COLUMBUS - Preseason camp is college football's purgatory. It is tortuous exertion in unbearable heat, normally accompanied by humidity that weighs on the participants like a cement jacket.
Players are not customarily eager or anxious or excited about the walking through those gates to get this ordeal started, but a number of the Ohio State Buckeyes used those very terms to describe their feelings on the eve of the start of their training camp.
Tomorrow they get their first in-person, up-close, live-action look at Terrelle Pryor, the quarterback of the future for the Buckeyes who might just be good enough to revamp the playbook of the present.
"He's a special player, a special talent, and since I haven't seen what he can do on the field yet, I'm kind of eager for camp to get started," Ohio State senior quarterback Todd Boeckman said. "I think everybody is looking forward to seeing what he can do, and we're excited about that."
Pryor was the most coveted, most pursued, and most hyped high school player in the country last fall. He led his Jeannette, Pa., high school team to state championships in both football and basketball, and was the two-time player of the year in football. Pryor is the only player in Pennsylvania high school history to both throw and run for more than 4,000 career yards.
"I think we all know Terrelle is a heck of an athlete, and we're all pretty energized about getting to camp since we'll get the chance to see what he can do, first-hand," senior All-American linebacker James Laurinaitis said.
"There's been a lot of hype surrounding him, and it will be nice to get out on the same field with Terrelle and see that talent at work. Camp is about a lot of things, and one of them is it's the first time we see a lot of the new recruits play. That's an exciting time."
Laurinaitis said he has been impressed with Pryor's work ethic and regimen over the summer, when the emphasis has been primarily on conditioning and strength training. And although Boeckman is clearly the starter and the offense is crafted to utilize his talents as a passer and the punishing running skills of tailback Beanie Wells, Laurinaitis likes the additional facet Pryor can bring as an elusive and athletic runner.
''If he proves we can put in some plays that will make our offensive attack more diverse, we'll definitely use him, even if it's only for a few downs here and there,'' Laurinaitis said. ''We'll see how it unfolds, but Terrelle definitely has that extra dimension. The kid's a special talent."
Malcolm Jenkins, a two-time All-Big Ten defensive back for the Buckeyes, said the best thing for Pryor to do is disregard all the hoopla that has surrounded him and concentrate on his preparation for the upcoming season.
"I think for a long time he's been hearing from everybody about how great a player he is, and how he should come into college and be a star right away, and all," Jenkins said. "He can't listen to all that hype or let all the attention affect him. Like every other guy, he's got a tough few weeks ahead of him when we start camp. His focus needs to be on that."
Although Ohio State coach Jim Tressel kept his specific plans for Pryor close to the vest at the recent Big Ten Conference preseason football meetings in Chicago, he did not rule out the potential of a modified two-quarterback system.
Florida was very effective with just such a system in 2006, when senior Chris Leak was spelled in certain situations by freshman Tim Tebow, who brought considerable running skills to the position.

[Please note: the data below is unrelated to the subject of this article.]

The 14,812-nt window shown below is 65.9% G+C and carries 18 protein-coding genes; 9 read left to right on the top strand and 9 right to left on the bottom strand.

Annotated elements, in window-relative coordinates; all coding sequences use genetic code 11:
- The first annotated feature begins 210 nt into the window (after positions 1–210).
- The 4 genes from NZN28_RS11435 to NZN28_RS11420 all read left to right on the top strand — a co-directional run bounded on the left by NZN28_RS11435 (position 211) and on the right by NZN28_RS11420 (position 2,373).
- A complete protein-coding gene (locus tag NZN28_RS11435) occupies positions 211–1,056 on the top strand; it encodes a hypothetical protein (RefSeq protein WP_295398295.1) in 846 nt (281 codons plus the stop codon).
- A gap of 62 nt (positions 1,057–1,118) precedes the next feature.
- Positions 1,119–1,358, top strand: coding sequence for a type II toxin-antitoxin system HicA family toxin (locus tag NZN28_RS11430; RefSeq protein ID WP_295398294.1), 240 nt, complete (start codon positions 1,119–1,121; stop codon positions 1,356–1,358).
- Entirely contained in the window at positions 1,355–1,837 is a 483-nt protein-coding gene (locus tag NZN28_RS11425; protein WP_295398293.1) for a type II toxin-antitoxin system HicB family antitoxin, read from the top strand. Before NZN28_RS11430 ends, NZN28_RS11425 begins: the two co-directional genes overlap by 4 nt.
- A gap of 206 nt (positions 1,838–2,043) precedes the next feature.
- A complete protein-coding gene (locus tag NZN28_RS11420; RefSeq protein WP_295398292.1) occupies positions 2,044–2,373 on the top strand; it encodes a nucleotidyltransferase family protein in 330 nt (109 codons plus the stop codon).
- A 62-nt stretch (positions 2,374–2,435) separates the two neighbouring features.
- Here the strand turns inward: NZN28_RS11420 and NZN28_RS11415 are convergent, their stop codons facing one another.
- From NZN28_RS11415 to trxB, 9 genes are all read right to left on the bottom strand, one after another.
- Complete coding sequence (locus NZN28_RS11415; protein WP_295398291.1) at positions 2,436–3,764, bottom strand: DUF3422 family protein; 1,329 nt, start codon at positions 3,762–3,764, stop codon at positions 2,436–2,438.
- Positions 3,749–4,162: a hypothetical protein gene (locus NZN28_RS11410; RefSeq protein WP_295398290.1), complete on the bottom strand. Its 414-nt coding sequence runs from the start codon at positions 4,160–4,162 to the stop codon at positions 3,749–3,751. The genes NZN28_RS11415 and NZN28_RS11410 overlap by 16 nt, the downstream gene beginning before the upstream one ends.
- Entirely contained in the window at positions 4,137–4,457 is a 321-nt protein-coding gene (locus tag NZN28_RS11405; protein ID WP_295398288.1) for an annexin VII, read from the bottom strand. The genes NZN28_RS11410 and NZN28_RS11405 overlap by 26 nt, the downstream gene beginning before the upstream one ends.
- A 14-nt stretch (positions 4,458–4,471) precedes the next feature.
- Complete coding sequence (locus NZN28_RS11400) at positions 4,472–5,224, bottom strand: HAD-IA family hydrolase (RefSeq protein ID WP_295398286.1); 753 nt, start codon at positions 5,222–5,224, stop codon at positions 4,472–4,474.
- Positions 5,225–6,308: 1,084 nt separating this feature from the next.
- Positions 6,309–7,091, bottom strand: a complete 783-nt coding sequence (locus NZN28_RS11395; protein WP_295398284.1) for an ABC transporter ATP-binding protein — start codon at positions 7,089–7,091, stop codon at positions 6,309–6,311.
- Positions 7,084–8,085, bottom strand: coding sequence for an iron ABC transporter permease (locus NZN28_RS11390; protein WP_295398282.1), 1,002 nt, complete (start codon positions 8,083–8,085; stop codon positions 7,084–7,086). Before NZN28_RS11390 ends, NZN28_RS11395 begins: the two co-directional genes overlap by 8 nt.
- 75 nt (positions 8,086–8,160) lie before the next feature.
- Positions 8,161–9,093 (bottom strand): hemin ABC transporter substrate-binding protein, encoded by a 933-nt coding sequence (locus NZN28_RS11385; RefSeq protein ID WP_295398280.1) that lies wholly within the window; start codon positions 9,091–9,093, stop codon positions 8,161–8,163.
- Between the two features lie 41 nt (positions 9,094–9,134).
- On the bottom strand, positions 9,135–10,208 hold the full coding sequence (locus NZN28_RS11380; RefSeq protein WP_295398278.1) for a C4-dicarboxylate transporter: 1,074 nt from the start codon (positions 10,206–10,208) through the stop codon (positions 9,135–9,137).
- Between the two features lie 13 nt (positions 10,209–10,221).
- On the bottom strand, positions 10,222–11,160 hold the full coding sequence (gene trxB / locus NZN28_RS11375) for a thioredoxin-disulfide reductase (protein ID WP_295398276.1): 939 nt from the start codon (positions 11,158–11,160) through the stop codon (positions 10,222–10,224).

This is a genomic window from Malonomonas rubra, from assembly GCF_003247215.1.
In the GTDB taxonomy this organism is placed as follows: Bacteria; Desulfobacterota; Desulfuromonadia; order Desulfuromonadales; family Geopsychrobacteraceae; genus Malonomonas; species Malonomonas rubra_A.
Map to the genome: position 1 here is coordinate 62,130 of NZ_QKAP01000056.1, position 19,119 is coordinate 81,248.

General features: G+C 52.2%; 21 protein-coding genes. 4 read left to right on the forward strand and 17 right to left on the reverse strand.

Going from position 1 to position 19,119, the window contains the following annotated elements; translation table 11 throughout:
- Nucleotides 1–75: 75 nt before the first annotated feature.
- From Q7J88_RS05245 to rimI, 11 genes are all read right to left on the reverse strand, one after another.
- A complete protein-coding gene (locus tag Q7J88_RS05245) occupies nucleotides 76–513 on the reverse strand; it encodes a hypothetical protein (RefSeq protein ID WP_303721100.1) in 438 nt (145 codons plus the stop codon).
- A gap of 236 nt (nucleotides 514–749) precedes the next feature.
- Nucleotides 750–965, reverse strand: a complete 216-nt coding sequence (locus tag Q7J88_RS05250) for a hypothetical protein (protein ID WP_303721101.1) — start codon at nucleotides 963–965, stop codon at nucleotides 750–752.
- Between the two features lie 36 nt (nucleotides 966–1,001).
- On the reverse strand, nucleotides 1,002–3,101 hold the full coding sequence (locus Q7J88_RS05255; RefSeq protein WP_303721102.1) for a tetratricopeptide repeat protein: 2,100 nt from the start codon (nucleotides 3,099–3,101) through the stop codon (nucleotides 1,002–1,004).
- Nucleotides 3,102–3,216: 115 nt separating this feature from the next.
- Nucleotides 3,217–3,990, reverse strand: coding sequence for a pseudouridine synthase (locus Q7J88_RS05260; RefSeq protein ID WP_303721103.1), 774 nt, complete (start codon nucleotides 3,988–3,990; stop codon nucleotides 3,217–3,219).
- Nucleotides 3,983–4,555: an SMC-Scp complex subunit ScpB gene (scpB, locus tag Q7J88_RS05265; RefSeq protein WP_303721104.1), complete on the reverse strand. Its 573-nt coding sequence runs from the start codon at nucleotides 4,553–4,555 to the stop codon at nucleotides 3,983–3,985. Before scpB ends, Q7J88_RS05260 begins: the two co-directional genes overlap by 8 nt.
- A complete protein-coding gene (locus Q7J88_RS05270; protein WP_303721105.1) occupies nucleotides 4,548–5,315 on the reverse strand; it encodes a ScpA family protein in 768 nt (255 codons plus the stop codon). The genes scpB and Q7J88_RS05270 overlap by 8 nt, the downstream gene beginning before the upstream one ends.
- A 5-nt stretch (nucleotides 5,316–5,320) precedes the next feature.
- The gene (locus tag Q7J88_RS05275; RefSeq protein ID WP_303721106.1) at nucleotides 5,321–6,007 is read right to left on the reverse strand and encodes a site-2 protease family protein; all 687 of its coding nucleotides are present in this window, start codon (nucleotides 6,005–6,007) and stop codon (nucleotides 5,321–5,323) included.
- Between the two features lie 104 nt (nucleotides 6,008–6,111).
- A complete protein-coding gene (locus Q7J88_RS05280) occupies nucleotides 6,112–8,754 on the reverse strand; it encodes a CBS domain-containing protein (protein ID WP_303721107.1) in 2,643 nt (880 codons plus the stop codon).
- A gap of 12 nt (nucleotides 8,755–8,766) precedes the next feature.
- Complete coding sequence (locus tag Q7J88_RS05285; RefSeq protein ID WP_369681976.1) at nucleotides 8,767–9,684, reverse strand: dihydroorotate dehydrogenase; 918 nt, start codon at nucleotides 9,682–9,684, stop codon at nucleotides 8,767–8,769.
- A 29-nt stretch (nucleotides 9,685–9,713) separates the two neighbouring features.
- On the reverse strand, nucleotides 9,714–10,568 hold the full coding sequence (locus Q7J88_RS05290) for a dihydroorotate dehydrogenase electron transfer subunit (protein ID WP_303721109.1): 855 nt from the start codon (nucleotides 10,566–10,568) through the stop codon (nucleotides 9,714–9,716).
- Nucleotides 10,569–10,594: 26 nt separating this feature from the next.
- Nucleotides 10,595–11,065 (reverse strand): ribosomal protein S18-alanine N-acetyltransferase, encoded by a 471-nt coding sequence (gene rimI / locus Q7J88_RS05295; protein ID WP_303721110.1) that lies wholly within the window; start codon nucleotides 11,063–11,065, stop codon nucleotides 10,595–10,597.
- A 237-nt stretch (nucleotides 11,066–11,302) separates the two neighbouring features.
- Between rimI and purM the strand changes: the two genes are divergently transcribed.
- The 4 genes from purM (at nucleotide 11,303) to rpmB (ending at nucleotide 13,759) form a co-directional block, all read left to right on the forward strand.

"I think I am as anxious as anybody to find out what kind of things Terrelle can do for us," Tressel said. "It's not a matter of what position he plays or what year in school a player is. Our philosophy is that if you do the work, you'll get the opportunities.
"We still haven't got to camp, so it's early. But Terrelle has demonstrated that he is a very hard worker, and a young man who wants to learn as much as he can. If he deserves to rotate in there at quarterback, then that's what we'll do. Right now I can tell you he has demonstrated a desire to be the best quarterback he can be, and that's exciting for us."
With Boeckman returning as the starter and a well-proven commodity as last year's first-team All-Big Ten quarterback, Pryor will have the optimum environment to learn the offense and progress at a comfortable pace, according to Ohio State's two-time Heisman Trophy winner, Archie Griffin.
"I think this is an ideal way for a young man like Terrelle to come in," said Griffin, who remains a close observer of the football program in his role as president of the Ohio State Alumni Association.
"But he's a competitor, so even though Terrelle has Boeckman in front of him, he is going to compete, studying the game, and in the back of his mind he probably feels he can get in there and compete. I would try to use his talent the best way I could to help the football team."
Griffin said the Buckeyes need to play Pryor right away, since in this era of early departures for the NFL, his time at Ohio State might be cut short. Griffin also cited the case of another highly touted freshman who did not spend a lot of time on the sidelines with then coach Woody Hayes before testing the waters.
"I would not sit him down, because any more if you do that, you never know what is going to happen with that kid. You might only get two more years," Griffin said.
"Woody probably would do it like he did with Art Schlichter (1978-81). Schlichter was also a number one recruit coming out of high school, and Woody played him the very first game. Art Schlichter ended up being a fabulous football player at Ohio State."
Pryor and the rest of the Buckeyes report to a campus area hotel today, and the first practice is tomorrow.
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